After the events of the last month, and the ongoing impasse over farm policy, the legislative calendar is effectively closed to farm bill reauthorization in 2023. It is unlikely either committee proceeds to a markup of legislation, but it remains possible. As such, Congress will need to extend current farm program authorities to avoid the myriad problems with expiration and reversion to the 1949 Act provisions. Most other farm bill authorities, including those for operating SNAP, will either also be extended or covered by whatever legislation funds the federal government. Notably, only conservation and crop insurance do not need an extension because crop insurance is permanent law and conservation authorities were extended to fiscal year 2031 by the Inflation Reduction Act. If recent reports are accurate that the House Agriculture Committee is considering a controversial proposal to reduce conservation, SNAP, and rural development funding by $50 billion to offset the projected costs of increasing reference prices, an extension is likely the least bad option. It may even be worth considering a continuation of the current farm program authorities for another five years rather than gamble away the farm bill coalition.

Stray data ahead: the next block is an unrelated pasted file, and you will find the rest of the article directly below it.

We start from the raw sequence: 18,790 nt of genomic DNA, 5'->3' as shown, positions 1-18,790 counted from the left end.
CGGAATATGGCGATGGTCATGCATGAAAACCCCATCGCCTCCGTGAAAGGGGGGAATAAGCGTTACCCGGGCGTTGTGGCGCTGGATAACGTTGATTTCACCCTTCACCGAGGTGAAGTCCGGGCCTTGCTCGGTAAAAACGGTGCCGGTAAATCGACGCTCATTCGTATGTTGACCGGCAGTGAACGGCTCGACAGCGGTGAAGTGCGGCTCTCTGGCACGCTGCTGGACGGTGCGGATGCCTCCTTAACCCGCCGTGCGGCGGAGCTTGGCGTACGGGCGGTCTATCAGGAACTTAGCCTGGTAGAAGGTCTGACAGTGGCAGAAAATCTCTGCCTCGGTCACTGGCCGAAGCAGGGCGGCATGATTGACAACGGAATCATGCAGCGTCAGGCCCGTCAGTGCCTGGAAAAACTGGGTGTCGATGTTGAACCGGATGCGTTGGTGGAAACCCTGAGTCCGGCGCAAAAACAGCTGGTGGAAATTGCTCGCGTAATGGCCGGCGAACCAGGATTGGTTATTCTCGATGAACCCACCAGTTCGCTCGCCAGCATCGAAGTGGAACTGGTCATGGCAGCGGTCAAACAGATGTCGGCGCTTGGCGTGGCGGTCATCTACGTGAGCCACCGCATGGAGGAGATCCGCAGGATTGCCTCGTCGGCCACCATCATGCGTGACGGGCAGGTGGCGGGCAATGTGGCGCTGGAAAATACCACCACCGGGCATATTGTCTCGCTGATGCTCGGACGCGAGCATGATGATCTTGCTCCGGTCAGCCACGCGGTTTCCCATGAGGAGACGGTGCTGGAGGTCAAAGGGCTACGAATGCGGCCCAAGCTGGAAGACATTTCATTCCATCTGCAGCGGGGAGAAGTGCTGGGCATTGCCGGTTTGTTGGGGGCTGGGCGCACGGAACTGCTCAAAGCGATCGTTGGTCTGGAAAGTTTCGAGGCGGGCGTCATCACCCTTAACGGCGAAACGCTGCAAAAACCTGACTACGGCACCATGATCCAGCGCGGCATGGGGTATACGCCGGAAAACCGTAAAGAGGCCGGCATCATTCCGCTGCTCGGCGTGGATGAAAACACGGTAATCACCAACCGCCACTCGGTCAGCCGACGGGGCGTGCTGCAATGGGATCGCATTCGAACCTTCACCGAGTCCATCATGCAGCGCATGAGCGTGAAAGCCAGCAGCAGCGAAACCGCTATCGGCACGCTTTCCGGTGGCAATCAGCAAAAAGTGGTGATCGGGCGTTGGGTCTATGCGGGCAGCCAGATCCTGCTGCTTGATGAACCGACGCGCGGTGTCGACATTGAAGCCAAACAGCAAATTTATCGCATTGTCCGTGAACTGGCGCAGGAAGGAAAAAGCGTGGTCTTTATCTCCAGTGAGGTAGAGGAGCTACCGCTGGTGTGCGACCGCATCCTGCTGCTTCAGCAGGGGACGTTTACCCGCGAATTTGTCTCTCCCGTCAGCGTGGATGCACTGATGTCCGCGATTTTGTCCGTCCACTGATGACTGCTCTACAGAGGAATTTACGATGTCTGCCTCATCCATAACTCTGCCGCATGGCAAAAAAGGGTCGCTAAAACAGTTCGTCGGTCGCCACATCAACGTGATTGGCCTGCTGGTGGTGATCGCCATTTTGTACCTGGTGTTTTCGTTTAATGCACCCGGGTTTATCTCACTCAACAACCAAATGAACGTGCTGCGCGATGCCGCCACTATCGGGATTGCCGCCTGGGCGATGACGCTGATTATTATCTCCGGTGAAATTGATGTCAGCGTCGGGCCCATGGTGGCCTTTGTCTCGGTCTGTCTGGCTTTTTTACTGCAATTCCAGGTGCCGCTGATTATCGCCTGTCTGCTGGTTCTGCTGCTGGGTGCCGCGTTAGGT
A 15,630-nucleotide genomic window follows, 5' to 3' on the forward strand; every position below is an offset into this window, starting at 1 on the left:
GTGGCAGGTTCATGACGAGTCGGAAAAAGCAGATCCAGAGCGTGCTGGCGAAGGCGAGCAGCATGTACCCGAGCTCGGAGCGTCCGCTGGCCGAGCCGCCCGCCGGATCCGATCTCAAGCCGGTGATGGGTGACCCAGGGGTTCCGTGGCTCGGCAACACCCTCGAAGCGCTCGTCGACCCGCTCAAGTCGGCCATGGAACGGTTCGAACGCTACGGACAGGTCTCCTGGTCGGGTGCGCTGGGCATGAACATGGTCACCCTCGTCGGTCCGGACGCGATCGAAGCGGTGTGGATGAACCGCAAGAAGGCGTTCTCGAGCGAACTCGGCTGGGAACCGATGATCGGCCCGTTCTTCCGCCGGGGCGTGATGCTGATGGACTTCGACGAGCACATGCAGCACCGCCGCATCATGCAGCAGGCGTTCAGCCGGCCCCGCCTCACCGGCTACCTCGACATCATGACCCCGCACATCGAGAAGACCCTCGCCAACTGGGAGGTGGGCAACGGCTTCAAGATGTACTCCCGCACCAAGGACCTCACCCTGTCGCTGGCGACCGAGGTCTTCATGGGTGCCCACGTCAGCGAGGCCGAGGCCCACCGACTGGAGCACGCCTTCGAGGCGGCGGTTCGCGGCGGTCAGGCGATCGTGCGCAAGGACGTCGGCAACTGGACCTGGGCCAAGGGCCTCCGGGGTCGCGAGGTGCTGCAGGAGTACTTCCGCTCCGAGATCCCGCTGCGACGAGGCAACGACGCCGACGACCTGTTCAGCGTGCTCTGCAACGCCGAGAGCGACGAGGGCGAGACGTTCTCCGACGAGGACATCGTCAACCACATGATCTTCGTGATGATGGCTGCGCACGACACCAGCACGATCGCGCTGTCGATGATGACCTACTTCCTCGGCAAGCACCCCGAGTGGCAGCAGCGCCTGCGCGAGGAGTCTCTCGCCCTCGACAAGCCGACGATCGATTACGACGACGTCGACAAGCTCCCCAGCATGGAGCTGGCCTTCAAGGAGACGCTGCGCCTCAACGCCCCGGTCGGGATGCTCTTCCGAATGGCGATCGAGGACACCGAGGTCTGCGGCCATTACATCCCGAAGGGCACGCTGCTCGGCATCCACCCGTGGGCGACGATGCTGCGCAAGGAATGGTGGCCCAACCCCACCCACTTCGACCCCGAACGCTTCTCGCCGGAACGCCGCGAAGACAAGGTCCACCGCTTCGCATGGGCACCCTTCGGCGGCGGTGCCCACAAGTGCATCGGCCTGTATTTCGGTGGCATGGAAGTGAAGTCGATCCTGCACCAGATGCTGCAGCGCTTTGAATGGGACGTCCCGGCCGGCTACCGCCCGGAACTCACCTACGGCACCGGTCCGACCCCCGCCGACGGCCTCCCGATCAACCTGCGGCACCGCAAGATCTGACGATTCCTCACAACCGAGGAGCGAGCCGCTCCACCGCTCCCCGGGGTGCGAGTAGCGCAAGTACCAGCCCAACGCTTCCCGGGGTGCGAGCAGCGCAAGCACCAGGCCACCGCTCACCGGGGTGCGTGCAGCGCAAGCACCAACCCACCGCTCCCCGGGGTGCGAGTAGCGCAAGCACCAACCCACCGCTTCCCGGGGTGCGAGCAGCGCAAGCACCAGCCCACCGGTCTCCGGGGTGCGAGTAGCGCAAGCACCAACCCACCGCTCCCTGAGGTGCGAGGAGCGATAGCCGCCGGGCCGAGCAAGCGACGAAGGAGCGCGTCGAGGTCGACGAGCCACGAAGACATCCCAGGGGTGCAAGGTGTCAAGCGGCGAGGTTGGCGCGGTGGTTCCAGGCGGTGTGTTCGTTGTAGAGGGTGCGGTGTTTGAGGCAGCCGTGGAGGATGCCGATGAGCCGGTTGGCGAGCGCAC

This article has sought to add context to the debate by reviewing historic prices and, especially, by illustrating the gamble inherent in providing offsets for CBO scores built on 10-year crop price projections. Consider that using rural development and SNAP funding pits farm interests against key constituencies in the coalition which weakens the long-running, successful coalition and jeopardizes the entire effort going forward. Reducing conservation funding pits farmers against each other because those funds are available to all and are highly likely to be paid to farmers. Demand by farmers for conservation assistance currently outstrips funding by at least two-to-one. Moreover, the public funds are used to invest in the land and natural resources, delivering benefits for the aggregate interests of the public by reducing soil erosion, improving water quality and more. This seems like an awful lot to gamble on whether Congress can pick the right prices to write into the statute or do a better job than the current effective reference price provision that will do exactly that for most.